Martin Chuzzlewit HTML version
FROM WHICH IT WILL BE SEEN THAT MARTIN BECAME A LION OF HIS
OWN ACCOUNT. TOGETHER WITH THE REASON WHY
As soon as it was generally known in the National Hotel, that the young
Englishman, Mr Chuzzlewit, had purchased a 'lo-cation' in the Valley of Eden,
and intended to betake himself to that earthly Paradise by the next steamboat, he
became a popular character. Why this should be, or how it had come to pass,
Martin no more knew than Mrs Gamp, of Kingsgate Street, High Holborn, did; but
that he was for the time being the lion, by popular election, of the Watertoast
community, and that his society was in rather inconvenient request there could
be no kind of doubt.
The first notification he received of this change in his position, was the following
epistle, written in a thin running hand--with here and there a fat letter or two, to
make the general effect more striking--on a sheet of paper, ruled with blue lines.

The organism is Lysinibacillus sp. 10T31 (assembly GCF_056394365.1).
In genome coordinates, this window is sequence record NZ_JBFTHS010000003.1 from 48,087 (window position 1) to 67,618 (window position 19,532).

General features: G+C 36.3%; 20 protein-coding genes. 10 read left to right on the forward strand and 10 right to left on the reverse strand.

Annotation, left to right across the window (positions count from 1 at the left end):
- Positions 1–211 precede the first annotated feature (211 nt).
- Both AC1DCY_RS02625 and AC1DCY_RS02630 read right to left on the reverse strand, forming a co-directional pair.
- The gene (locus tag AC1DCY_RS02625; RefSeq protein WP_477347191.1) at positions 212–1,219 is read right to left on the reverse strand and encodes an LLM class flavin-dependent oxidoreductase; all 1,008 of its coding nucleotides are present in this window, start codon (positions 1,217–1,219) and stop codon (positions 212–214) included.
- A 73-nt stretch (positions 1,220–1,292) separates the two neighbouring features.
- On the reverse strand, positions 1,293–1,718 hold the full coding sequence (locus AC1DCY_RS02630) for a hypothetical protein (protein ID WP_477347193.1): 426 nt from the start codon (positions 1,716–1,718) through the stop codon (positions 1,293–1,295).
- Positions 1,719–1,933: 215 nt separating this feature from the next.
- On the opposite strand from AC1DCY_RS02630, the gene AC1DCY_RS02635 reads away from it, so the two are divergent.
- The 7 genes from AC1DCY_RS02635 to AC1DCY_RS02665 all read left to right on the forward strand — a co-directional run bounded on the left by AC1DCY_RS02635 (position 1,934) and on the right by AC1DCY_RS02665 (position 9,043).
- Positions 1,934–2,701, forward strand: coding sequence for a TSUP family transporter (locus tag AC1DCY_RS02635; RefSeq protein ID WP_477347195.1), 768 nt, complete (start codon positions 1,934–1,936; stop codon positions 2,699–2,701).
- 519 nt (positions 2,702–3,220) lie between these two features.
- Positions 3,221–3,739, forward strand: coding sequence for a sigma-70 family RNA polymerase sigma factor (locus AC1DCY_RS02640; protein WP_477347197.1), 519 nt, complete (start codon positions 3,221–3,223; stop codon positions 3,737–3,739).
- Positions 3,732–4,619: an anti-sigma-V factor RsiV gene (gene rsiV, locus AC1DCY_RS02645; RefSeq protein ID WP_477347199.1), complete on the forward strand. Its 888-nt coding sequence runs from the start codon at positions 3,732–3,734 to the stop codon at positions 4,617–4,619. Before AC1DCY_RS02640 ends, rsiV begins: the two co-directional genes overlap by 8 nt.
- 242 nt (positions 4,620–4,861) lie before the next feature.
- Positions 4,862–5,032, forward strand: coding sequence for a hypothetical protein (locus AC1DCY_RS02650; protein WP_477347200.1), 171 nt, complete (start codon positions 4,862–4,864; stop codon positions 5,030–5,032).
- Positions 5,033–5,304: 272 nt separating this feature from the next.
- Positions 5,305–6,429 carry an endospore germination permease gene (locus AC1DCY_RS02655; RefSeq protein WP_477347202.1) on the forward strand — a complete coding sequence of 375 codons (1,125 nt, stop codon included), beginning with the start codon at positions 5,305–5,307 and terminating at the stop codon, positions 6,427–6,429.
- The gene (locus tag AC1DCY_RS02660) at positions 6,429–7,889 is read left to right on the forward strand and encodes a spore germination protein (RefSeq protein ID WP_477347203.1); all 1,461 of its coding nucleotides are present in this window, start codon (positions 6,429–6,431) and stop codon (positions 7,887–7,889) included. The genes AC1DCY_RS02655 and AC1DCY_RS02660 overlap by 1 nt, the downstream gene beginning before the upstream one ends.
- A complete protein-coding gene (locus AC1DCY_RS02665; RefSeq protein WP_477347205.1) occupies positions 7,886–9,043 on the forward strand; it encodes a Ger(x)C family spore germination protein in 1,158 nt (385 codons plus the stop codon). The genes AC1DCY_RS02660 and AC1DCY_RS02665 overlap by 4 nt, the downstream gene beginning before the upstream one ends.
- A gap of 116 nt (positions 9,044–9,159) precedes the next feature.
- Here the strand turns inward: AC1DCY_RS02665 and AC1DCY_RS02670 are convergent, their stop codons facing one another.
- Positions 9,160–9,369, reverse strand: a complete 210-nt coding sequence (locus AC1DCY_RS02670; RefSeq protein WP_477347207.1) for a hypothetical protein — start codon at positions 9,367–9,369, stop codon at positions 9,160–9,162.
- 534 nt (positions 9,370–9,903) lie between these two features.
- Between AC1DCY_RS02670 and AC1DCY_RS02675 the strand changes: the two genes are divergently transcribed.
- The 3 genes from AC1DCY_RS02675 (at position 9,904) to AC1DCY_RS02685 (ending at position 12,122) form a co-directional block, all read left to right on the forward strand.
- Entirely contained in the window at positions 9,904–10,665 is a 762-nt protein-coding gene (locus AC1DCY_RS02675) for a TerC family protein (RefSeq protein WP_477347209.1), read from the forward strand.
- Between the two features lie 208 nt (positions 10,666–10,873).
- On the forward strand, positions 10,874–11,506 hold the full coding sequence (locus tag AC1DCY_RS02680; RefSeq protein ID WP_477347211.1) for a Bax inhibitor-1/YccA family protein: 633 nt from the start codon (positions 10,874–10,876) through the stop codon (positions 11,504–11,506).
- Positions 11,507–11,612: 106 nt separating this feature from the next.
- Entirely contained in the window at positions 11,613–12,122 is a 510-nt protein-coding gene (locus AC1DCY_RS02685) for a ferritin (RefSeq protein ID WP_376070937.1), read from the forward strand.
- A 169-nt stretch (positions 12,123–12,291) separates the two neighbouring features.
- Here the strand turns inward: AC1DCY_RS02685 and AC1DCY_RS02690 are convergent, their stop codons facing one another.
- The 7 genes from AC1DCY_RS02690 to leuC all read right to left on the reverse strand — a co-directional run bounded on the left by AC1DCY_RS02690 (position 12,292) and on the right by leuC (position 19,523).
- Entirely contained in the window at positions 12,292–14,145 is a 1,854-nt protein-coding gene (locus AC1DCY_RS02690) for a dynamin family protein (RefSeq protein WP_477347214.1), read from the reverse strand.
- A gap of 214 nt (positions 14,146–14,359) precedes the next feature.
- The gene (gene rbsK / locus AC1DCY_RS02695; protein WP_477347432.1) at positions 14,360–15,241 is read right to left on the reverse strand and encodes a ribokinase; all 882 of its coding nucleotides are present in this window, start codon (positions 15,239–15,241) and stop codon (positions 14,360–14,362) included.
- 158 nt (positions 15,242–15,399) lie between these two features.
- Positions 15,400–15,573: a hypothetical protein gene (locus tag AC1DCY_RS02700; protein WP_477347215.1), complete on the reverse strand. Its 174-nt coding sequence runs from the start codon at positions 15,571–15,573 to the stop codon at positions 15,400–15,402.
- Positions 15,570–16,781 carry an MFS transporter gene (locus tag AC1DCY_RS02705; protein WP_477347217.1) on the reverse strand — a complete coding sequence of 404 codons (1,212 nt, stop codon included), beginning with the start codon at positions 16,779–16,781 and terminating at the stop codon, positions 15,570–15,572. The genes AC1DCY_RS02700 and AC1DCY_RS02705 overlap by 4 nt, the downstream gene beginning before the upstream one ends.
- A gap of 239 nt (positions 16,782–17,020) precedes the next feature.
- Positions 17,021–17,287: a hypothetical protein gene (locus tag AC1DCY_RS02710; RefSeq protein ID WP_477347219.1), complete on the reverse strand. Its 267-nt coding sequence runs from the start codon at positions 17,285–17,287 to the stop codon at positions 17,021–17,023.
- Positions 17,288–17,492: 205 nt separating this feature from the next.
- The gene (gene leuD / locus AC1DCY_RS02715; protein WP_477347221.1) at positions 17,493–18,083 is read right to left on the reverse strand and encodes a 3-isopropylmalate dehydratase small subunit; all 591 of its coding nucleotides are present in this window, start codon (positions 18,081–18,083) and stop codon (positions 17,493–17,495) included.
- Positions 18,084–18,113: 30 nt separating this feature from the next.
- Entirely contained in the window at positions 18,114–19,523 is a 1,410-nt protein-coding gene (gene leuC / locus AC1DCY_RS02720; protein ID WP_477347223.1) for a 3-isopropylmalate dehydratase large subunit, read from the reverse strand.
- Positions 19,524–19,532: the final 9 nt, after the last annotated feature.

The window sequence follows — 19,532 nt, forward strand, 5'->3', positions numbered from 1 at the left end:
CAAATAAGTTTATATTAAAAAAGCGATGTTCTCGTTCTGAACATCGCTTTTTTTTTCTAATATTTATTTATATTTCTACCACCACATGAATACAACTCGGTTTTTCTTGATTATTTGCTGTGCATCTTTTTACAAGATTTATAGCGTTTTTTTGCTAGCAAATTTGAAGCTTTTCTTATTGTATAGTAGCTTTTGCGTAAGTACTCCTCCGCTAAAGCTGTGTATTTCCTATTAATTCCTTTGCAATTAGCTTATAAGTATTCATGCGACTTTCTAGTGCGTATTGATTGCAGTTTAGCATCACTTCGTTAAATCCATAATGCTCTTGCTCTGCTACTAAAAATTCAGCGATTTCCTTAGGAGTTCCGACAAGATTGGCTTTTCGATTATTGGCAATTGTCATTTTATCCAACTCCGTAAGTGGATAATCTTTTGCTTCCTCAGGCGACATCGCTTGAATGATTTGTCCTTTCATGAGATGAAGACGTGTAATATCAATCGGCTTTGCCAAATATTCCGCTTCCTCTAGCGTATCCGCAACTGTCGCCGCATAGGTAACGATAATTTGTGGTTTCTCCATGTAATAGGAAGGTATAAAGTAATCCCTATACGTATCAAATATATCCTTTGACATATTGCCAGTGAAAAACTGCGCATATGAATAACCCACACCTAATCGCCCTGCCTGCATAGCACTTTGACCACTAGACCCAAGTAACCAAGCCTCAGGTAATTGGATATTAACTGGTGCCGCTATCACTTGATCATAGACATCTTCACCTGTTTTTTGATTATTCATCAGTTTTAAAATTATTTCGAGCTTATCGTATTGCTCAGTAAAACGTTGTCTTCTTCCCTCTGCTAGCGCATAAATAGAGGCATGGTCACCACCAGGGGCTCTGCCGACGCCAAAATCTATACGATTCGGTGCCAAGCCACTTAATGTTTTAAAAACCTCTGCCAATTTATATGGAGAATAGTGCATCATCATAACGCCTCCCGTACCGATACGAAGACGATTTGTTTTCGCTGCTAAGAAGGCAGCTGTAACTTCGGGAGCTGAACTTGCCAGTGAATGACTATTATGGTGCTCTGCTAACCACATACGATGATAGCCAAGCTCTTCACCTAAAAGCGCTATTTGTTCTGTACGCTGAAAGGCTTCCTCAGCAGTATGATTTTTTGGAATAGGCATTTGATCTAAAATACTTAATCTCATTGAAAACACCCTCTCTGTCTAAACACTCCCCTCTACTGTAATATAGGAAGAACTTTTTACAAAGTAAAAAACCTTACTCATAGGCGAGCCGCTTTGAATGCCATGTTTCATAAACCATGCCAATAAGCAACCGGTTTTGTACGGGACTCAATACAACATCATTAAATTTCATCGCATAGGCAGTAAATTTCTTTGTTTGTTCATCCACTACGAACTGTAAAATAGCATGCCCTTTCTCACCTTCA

'Dear Sir--'When I had the privillidge of being your fellow-traveller in the cars, the
day before yesterday, you offered some remarks upon the subject of the tower of
London, which (in common with my fellow-citizens generally) I could wish to hear
repeated to a public audience.
'As secretary to the Young Men's Watertoast Association of this town, I am
requested to inform you that the Society will be proud to hear you deliver a
lecture upon the Tower of London, at their Hall to-morrow evening, at seven
o'clock; and as a large issue of quarter-dollar tickets may be expected, your
answer and consent by bearer will be considered obliging.
'LA FAYETTE KETTLE.
'The Honourable M. Chuzzlewit.
'P.S.--The Society would not be particular in limiting you to the Tower of London.
Permit me to suggest that any remarks upon the Elements of Geology, or (if
more convenient) upon the Writings of your talented and witty countryman, the
honourable Mr Miller, would be well received.'
Very much aghast at this invitation, Martin wrote back, civilly declining it; and had
scarcely done so, when he received another letter.
'No. 47, Bunker Hill Street,
'Sir--I was raised in those interminable solitudes where our mighty Mississippi (or
Father of Waters) rolls his turbid flood.
'I am young, and ardent. For there is a poetry in wildness, and every alligator
basking in the slime is in himself an Epic, self- contained. I aspirate for fame. It is
my yearning and my thirst.